A. Well, I had never thought of becoming an actor. After completing school, I wanted to join the armed forces, but I did not qualify. I completed my graduation with honours in B.Com. and had plans of doing an M.B.A. when destiny had other plans for me. I was meant to get to Bombay and join Roshan Taneja sahab’s acting classes. Then I did acting classes for almost one-and-a-half or two years and bagged a small role in Maachis. So that is how it all started. Life is unpredictable, you think something and something else happens.

Q: Which character have you liked playing the most till now? Is there a dream role that you would like to see yourself in?

A. I would like to play Shaheed Bhagat Singh, it has been my dream. Apart from that, I have loved most of the characters I have played, be it Maachis or Lage Raho Munna Bhai or Saheb Biwi Aur Gangster. Most of the characters I have played I have enjoyed thoroughly as I have tried to do them with complete honesty and sincerity.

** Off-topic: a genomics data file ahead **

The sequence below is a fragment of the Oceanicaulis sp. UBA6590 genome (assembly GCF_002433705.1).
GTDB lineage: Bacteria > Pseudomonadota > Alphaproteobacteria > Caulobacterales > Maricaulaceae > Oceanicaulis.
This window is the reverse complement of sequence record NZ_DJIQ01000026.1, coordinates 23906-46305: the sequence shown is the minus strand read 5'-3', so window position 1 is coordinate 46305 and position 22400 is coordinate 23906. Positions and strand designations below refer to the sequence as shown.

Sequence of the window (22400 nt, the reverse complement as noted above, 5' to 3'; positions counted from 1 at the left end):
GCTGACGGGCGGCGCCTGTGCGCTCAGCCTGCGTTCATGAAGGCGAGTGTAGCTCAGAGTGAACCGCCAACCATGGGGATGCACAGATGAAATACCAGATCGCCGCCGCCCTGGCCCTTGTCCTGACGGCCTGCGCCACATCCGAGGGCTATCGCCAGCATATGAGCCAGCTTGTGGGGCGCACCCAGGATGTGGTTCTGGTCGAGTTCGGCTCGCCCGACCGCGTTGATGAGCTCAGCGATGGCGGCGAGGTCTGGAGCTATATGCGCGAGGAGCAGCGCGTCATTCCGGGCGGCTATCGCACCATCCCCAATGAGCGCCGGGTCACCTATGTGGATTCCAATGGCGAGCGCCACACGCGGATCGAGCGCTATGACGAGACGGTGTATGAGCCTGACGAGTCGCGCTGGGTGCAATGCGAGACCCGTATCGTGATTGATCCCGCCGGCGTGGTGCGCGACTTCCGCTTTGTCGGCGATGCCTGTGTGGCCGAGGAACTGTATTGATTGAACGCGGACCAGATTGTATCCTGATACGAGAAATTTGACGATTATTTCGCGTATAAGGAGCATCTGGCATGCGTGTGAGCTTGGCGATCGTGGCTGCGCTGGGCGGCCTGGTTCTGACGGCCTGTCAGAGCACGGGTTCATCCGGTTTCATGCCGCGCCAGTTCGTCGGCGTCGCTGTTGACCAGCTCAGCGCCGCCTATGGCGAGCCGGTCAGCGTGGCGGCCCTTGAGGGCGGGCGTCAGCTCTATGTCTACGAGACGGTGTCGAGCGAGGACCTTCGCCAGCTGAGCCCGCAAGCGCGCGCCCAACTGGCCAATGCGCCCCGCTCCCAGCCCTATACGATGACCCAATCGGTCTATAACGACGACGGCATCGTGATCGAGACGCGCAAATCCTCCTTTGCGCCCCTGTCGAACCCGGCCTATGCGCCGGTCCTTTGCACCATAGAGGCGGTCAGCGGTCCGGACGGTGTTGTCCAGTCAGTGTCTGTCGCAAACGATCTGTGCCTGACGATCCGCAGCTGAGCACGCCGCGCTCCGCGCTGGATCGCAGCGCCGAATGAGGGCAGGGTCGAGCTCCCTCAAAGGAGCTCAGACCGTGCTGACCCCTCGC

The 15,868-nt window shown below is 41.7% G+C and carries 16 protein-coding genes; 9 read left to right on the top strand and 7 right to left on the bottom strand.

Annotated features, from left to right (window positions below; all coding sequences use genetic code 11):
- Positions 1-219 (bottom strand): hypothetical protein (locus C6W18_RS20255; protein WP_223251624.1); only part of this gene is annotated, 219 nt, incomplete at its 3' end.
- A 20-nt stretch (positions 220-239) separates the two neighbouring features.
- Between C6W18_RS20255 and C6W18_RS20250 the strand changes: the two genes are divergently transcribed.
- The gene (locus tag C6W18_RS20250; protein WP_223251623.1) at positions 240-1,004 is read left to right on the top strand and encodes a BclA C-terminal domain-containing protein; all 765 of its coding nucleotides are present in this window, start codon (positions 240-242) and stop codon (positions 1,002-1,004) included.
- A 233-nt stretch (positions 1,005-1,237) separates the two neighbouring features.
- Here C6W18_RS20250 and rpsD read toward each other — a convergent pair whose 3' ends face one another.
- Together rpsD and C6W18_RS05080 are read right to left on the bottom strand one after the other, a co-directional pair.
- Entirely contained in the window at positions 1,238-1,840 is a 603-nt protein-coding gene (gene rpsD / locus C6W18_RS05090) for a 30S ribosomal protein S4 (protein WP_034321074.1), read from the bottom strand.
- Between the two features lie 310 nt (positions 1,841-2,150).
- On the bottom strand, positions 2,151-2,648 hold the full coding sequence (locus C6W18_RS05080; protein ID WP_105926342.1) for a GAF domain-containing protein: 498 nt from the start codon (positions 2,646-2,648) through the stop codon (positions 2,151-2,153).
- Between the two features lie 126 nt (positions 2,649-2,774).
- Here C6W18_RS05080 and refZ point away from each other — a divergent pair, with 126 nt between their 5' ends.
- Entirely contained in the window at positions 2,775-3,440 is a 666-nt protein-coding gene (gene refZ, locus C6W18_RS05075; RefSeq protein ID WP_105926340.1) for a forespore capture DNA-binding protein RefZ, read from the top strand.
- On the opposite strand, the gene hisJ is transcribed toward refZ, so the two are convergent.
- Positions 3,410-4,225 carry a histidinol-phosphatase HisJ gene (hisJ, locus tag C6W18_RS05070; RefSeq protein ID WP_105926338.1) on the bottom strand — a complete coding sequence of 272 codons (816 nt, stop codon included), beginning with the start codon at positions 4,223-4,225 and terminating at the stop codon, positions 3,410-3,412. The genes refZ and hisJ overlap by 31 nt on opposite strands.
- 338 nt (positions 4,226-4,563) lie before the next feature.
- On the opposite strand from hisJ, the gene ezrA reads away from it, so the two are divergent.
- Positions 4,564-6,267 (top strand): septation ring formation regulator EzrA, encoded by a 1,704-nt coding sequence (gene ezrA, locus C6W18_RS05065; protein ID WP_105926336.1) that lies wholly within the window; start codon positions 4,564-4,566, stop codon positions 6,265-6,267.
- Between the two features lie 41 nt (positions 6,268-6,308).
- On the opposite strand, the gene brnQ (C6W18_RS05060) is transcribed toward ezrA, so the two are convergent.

Q: You have also produced a couple of films. We know that the Hindi film business is huge. As a producer, why did you not choose to venture into producing Hindi movies?

A. I produced four Punjabi movies at one point but why I stopped producing films was that it was a full-time job I did not want. Because I am an actor first. When I am busy acting for some Hindi film somewhere and some production is going on, it’s a tough situation. I just like to do  whatever I lay my hands on with perfection.

Q: What are your upcoming projects?

A. Right now, Shorgul this month. Next month, it would be Madaari with Irrfan Khan directed by Nishikant Kamat. The trailer is already out, though. Then Happy Bhag Jayegi, a comedy which has been produced by Annad L. Rai and directed by Mudassar Aziz.